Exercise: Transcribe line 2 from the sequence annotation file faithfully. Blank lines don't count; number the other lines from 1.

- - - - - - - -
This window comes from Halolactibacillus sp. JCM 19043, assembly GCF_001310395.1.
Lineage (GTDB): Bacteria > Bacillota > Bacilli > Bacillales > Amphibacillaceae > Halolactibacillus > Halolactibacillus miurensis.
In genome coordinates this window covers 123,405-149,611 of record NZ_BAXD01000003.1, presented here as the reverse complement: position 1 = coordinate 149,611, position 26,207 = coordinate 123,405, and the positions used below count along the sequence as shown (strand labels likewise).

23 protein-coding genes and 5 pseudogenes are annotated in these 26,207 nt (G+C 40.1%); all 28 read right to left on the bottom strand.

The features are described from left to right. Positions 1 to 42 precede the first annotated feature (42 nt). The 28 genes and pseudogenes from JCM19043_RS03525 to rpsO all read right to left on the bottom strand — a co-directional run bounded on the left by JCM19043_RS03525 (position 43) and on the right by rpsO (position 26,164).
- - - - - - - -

Lineage (GTDB): Bacteria > Bacillota > Bacilli > Bacillales > Amphibacillaceae > Halolactibacillus > Halolactibacillus miurensis.